“Let them sue.” Amen to that, Warren

Meant to post this yesterday, before the city council’s action. But I’m going to post it anyway, because I agree so strongly with what Warren Bolton had to say in his column Tuesday morning:

Let them sue

By Warren Bolton – Associate Editor

WHILE SOME Columbia officials understandably are concerned about a possible legal challenge, that’s not reason enough for City Council to shun a permanent teen curfew in Five Points.

There’s too much at stake in terms of controlling violence and ensuring overall community safety, particularly the safety and welfare of our children. It would be disappointing for City Council to allow the temporary curfew that’s been in place for about two months to sunset as if all is well. It is not.

This community needs to make a clear, strong statement that it is not acceptable for youngsters to hang out late at night and into the wee hours in bar districts that cater to adults. Nothing good happens there — or anywhere else — for children out during those hours. Children out late at night are just as likely to be victims as perpetrators…

The NAACP and ACLU have threatened to sue if a curfew is enacted.

Let them sue.

… (A) lawsuit might be the best thing that could happen, because this community needs a curfew, and once and for all, we would get a definitive answer…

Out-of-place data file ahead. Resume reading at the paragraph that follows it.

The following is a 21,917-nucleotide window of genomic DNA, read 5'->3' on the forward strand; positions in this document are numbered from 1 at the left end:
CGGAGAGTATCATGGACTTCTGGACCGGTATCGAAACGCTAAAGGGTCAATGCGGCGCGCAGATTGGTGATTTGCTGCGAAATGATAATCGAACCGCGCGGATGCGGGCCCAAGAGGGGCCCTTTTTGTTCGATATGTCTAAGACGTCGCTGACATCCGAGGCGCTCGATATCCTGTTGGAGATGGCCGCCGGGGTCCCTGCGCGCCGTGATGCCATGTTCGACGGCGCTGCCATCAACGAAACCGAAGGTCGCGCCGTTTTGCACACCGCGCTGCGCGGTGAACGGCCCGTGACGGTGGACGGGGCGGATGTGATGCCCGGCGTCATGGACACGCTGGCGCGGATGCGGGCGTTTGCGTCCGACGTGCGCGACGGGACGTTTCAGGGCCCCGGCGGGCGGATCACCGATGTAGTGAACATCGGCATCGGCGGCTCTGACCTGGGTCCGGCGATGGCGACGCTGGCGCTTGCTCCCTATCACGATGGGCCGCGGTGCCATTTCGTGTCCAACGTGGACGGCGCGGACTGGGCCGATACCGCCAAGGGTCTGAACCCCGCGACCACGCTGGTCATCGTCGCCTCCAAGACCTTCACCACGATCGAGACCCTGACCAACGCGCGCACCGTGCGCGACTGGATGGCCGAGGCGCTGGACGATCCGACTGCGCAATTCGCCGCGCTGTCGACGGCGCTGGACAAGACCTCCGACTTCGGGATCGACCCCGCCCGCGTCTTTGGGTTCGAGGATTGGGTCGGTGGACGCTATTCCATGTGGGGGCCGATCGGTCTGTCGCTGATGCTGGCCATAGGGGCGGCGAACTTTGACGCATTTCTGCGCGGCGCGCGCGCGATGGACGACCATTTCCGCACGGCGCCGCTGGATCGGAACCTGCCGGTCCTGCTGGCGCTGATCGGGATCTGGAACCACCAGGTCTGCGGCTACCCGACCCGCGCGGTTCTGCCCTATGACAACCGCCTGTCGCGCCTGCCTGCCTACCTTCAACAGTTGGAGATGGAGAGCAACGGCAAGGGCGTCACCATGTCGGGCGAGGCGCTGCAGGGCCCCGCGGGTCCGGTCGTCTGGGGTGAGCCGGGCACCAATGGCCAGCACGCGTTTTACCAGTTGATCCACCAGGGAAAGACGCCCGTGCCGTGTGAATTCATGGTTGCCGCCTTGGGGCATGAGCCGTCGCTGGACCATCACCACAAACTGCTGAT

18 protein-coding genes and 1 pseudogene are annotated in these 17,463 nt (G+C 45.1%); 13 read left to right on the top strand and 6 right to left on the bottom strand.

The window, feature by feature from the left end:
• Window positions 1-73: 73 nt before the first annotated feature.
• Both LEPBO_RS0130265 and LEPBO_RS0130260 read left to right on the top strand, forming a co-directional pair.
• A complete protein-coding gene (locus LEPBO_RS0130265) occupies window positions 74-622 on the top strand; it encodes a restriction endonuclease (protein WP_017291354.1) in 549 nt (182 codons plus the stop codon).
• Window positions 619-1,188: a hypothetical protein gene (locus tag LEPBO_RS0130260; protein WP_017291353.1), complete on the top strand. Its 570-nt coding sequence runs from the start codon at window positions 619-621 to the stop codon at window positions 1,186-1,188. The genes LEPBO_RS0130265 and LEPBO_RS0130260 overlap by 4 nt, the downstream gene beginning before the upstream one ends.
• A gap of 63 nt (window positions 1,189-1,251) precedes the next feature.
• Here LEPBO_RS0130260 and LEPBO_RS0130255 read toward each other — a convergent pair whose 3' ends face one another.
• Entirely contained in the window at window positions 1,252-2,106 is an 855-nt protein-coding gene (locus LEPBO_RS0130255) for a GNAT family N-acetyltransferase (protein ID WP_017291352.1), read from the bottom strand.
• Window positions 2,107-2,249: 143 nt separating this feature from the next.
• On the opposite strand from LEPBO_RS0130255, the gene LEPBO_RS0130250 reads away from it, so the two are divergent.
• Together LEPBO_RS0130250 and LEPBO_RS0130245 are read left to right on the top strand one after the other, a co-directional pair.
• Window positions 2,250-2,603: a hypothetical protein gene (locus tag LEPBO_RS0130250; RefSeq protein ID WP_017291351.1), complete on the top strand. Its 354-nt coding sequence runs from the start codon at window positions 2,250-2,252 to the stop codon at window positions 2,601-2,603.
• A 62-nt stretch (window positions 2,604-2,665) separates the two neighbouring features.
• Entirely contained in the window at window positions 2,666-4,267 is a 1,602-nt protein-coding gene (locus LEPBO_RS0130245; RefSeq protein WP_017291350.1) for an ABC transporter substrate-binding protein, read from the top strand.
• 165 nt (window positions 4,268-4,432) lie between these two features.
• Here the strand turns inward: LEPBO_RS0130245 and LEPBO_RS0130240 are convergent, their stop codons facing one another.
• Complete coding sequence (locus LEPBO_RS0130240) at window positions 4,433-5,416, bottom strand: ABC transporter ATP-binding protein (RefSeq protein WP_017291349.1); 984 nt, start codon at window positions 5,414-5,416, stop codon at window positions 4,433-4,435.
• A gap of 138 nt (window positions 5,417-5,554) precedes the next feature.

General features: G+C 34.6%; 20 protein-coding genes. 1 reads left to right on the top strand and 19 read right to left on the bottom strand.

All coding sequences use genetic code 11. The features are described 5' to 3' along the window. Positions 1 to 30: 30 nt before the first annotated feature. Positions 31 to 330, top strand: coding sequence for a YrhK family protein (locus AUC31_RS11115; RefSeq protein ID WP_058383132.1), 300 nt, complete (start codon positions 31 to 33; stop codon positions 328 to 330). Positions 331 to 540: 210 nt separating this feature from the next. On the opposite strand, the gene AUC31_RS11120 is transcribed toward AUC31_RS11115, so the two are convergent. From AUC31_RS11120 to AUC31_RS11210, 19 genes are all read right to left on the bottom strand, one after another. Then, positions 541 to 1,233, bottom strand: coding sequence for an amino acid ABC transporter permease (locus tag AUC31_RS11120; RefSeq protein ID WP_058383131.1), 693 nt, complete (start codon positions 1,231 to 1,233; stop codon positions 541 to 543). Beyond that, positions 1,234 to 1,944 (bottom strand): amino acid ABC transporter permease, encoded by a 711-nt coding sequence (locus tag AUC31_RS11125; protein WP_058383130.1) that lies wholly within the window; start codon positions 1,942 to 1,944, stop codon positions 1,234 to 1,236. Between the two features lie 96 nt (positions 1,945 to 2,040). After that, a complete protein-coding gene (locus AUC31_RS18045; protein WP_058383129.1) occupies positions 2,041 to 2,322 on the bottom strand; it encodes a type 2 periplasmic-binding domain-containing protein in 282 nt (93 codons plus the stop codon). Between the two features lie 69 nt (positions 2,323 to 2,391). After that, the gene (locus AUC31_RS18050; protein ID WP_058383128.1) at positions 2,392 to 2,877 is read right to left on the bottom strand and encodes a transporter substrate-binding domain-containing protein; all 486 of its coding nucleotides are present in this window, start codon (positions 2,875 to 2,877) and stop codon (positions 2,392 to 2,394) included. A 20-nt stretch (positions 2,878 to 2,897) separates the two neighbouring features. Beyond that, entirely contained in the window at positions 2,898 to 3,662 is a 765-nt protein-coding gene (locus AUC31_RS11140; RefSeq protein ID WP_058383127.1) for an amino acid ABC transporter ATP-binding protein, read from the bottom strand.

Amen to that, Warren. Yes, there are those who may sue. Let them bring it on.

If an elected official or administrator is to refrain from responsible action whenever the ACLU threatens to sue, then he or she should resign and let someone with some sand take over. That’s what the ACLU does (I’m not sure what the NAACP does these does other than pursue a boycott that seems designed to have the opposite of the stated effect). That’s what the ACLU will always do. You have to go ahead and govern responsibly anyway.

To extend this point a bit: I also get frustrated when legislative bodies shrink back from doing the right thing because someone may filibuster. Whenever that happens, I say, “Let them.” Allow the filibustering party to make a spectacle of itself. Allow the issues to be aired completely, openly. Let it become obvious who is obstructing effective action. And then, man up and invoke cloture (something senators tend to have a horror of). But if you can’t get the votes to do that, just let the spectacle continue, until either you eventually prevail or the opposing party has burned up every grain of public goodwill it may once have enjoyed. And then try again.

The obstructionists will always do what they do. When you’re trying to do the right and responsible thing, it is your job, your obligation, to overcome their opposition — not be intimidated by it.

7 thoughts on ““Let them sue.” Amen to that, Warren

  1. Daniel

    I agree that legislative bodies should not fail to act simply beacuse of the threat of a lawsuit.

    But that’s different than choosing not to act because the body agrees with the underlying legal principal of the threatened lawsuit.